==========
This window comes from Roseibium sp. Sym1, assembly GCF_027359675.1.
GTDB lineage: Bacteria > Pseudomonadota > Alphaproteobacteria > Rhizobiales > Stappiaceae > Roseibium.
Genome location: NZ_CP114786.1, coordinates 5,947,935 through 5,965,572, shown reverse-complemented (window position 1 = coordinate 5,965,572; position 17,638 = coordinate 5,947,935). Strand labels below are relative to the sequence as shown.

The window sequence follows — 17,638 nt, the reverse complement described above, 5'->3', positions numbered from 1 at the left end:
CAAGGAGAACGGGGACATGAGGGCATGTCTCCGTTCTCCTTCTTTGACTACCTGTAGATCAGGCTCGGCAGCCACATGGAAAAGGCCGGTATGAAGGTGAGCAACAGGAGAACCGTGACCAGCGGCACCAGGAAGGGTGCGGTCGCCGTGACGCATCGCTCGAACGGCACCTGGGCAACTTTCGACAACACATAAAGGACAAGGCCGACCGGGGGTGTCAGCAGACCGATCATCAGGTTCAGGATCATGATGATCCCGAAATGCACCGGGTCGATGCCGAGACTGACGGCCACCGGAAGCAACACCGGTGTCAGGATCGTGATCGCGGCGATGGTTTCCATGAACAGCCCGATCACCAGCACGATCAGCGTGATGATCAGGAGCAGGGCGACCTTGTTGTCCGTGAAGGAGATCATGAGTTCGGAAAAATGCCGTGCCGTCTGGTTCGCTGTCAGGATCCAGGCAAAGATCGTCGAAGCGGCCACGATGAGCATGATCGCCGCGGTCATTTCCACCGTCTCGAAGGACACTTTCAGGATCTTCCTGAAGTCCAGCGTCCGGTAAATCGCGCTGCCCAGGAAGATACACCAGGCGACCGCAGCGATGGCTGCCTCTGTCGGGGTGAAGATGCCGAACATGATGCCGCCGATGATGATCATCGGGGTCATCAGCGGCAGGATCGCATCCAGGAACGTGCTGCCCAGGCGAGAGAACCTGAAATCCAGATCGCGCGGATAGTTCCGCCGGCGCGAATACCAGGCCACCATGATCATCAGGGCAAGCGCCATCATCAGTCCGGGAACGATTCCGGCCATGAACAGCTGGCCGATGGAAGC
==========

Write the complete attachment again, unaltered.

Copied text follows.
This window comes from Roseibium sp. Sym1, assembly GCF_027359675.1.
GTDB lineage: Bacteria > Pseudomonadota > Alphaproteobacteria > Rhizobiales > Stappiaceae > Roseibium.
Genome location: NZ_CP114786.1, coordinates 5,947,935 through 5,965,572, shown reverse-complemented (window position 1 = coordinate 5,965,572; position 17,638 = coordinate 5,947,935). Strand labels below are relative to the sequence as shown.

The window sequence follows — 17,638 nt, the reverse complement described above, 5'->3', positions numbered from 1 at the left end:
CAAGGAGAACGGGGACATGAGGGCATGTCTCCGTTCTCCTTCTTTGACTACCTGTAGATCAGGCTCGGCAGCCACATGGAAAAGGCCGGTATGAAGGTGAGCAACAGGAGAACCGTGACCAGCGGCACCAGGAAGGGTGCGGTCGCCGTGACGCATCGCTCGAACGGCACCTGGGCAACTTTCGACAACACATAAAGGACAAGGCCGACCGGGGGTGTCAGCAGACCGATCATCAGGTTCAGGATCATGATGATCCCGAAATGCACCGGGTCGATGCCGAGACTGACGGCCACCGGAAGCAACACCGGTGTCAGGATCGTGATCGCGGCGATGGTTTCCATGAACAGCCCGATCACCAGCACGATCAGCGTGATGATCAGGAGCAGGGCGACCTTGTTGTCCGTGAAGGAGATCATGAGTTCGGAAAAATGCCGTGCCGTCTGGTTCGCTGTCAGGATCCAGGCAAAGATCGTCGAAGCGGCCACGATGAGCATGATCGCCGCGGTCATTTCCACCGTCTCGAAGGACACTTTCAGGATCTTCCTGAAGTCCAGCGTCCGGTAAATCGCGCTGCCCAGGAAGATACACCAGGCGACCGCAGCGATGGCTGCCTCTGTCGGGGTGAAGATGCCGAACATGATGCCGCCGATGATGATCATCGGGGTCATCAGCGGCAGGATCGCATCCAGGAACGTGCTGCCCAGGCGAGAGAACCTGAAATCCAGATCGCGCGGATAGTTCCGCCGGCGCGAATACCAGGCCACCATGATCATCAGGGCAAGCGCCATCATCAGTCCGGGAACGATTCCGGCCATGAACAGCTGGCCGATGGAAGC